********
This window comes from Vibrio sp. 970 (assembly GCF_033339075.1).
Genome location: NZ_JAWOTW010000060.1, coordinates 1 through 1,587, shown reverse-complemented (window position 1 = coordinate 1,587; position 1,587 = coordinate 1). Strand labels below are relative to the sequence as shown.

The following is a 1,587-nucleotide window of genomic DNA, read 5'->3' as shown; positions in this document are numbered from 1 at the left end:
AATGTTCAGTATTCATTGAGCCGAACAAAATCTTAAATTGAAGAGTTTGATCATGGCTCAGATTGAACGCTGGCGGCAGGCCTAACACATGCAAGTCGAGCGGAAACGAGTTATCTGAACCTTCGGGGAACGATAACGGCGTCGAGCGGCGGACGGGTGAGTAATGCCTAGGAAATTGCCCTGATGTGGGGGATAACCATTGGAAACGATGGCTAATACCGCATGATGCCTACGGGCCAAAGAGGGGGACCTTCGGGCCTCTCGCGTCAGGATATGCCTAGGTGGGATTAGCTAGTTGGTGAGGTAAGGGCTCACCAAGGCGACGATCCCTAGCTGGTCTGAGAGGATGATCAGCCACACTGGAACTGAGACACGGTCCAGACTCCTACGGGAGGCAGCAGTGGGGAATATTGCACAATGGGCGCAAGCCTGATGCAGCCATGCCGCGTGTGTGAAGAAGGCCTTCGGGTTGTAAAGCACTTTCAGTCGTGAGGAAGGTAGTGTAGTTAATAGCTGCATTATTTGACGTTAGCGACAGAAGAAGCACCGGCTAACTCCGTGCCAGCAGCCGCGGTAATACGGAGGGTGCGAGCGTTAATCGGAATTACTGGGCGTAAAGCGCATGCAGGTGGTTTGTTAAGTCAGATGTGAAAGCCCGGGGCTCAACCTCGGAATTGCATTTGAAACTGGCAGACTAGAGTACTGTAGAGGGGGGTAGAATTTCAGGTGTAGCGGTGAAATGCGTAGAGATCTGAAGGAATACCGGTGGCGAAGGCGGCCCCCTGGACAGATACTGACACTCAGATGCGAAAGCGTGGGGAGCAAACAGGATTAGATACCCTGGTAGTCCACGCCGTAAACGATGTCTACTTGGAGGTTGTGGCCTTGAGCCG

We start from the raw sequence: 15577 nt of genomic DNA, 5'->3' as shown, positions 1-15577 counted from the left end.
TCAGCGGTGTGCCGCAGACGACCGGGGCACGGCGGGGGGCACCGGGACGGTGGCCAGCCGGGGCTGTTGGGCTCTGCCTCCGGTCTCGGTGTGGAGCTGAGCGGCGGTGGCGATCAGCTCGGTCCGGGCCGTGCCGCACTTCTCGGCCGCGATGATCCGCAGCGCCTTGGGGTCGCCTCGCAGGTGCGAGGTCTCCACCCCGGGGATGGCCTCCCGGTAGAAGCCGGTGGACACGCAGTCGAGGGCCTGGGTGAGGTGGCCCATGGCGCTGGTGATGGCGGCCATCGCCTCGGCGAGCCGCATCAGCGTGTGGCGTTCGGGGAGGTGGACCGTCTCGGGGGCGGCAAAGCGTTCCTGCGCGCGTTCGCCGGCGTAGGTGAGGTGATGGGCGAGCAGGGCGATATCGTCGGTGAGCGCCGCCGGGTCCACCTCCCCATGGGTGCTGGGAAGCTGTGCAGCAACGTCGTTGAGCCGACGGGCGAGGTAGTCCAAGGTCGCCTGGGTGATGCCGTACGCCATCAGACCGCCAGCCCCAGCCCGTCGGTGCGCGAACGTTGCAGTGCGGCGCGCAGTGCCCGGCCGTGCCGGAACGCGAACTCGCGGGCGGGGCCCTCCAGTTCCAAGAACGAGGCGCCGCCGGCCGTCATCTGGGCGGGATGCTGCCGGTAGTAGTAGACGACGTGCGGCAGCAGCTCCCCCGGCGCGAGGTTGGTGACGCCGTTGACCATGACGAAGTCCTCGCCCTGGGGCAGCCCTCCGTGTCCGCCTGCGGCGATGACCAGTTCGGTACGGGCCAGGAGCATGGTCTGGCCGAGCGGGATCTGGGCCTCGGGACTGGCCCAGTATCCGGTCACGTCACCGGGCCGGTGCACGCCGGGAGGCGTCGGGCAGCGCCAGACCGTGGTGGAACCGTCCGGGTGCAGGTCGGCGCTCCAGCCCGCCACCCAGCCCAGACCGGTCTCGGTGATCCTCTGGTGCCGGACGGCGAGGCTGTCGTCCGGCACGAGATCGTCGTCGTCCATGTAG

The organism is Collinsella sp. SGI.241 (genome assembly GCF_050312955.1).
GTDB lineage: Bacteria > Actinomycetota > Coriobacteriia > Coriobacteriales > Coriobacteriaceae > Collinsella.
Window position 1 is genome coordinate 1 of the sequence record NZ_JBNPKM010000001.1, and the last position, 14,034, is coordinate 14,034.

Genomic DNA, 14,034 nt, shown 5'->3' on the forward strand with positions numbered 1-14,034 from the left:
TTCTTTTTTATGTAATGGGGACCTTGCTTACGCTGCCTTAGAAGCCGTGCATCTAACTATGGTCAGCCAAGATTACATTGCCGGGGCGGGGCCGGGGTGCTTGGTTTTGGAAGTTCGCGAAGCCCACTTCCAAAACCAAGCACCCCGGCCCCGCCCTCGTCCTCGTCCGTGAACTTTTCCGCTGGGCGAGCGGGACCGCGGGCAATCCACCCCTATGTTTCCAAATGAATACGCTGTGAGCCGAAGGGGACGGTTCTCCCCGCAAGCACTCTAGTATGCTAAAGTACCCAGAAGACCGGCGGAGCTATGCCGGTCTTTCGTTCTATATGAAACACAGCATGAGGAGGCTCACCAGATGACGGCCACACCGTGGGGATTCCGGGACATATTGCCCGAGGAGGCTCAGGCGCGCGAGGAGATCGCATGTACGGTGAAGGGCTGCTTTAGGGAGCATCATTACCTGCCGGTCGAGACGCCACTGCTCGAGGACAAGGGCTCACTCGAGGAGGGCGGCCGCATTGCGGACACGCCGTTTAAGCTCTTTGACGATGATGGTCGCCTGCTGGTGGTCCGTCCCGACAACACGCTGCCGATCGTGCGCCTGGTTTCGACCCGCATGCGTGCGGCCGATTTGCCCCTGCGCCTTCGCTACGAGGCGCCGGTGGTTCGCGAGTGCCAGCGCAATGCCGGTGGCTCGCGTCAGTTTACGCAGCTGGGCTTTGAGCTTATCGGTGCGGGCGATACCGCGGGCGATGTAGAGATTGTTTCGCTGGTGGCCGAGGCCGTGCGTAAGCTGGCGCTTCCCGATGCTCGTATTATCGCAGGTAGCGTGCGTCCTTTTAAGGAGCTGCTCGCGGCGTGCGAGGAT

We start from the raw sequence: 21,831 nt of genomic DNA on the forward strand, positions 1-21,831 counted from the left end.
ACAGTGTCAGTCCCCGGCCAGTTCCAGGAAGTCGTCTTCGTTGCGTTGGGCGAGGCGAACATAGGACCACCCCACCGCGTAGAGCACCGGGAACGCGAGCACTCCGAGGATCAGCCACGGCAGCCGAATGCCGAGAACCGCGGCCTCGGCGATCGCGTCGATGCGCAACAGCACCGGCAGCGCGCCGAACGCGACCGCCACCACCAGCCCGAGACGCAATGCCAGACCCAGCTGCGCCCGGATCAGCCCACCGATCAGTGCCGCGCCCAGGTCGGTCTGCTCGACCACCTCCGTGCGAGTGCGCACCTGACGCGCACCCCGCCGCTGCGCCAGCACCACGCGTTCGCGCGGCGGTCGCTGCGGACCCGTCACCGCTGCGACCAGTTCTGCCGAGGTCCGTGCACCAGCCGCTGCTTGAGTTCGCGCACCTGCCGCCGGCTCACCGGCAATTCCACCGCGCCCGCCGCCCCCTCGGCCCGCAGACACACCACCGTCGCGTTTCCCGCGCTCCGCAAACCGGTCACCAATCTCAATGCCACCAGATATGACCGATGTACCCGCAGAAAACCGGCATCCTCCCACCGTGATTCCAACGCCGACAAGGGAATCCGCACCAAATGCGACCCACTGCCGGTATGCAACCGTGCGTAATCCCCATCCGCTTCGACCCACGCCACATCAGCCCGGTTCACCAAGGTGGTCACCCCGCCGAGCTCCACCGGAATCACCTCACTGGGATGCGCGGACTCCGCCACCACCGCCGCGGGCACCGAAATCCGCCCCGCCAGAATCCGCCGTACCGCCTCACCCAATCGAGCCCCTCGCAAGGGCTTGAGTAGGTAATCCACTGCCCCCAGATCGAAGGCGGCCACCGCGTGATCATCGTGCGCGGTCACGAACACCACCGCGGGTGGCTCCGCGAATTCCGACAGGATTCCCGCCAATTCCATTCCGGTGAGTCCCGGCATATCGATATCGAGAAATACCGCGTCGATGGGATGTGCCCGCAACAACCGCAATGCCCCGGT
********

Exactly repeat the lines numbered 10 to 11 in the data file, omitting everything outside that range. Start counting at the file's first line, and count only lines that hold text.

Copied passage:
Genomic DNA, 14,034 nt, shown 5'->3' on the forward strand with positions numbered 1-14,034 from the left:
TTCTTTTTTATGTAATGGGGACCTTGCTTACGCTGCCTTAGAAGCCGTGCATCTAACTATGGTCAGCCAAGATTACATTGCCGGGGCGGGGCCGGGGTGCTTGGTTTTGGAAGTTCGCGAAGCCCACTTCCAAAACCAAGCACCCCGGCCCCGCCCTCGTCCTCGTCCGTGAACTTTTCCGCTGGGCGAGCGGGACCGCGGGCAATCCACCCCTATGTTTCCAAATGAATACGCTGTGAGCCGAAGGGGACGGTTCTCCCCGCAAGCACTCTAGTATGCTAAAGTACCCAGAAGACCGGCGGAGCTATGCCGGTCTTTCGTTCTATATGAAACACAGCATGAGGAGGCTCACCAGATGACGGCCACACCGTGGGGATTCCGGGACATATTGCCCGAGGAGGCTCAGGCGCGCGAGGAGATCGCATGTACGGTGAAGGGCTGCTTTAGGGAGCATCATTACCTGCCGGTCGAGACGCCACTGCTCGAGGACAAGGGCTCACTCGAGGAGGGCGGCCGCATTGCGGACACGCCGTTTAAGCTCTTTGACGATGATGGTCGCCTGCTGGTGGTCCGTCCCGACAACACGCTGCCGATCGTGCGCCTGGTTTCGACCCGCATGCGTGCGGCCGATTTGCCCCTGCGCCTTCGCTACGAGGCGCCGGTGGTTCGCGAGTGCCAGCGCAATGCCGGTGGCTCGCGTCAGTTTACGCAGCTGGGCTTTGAGCTTATCGGTGCGGGCGATACCGCGGGCGATGTAGAGATTGTTTCGCTGGTGGCCGAGGCCGTGCGTAAGCTGGCGCTTCCCGATGCTCGTATTATCGCAGGTAGCGTGCGTCCTTTTAAGGAGCTGCTCGCGGCGTGCGAGGAT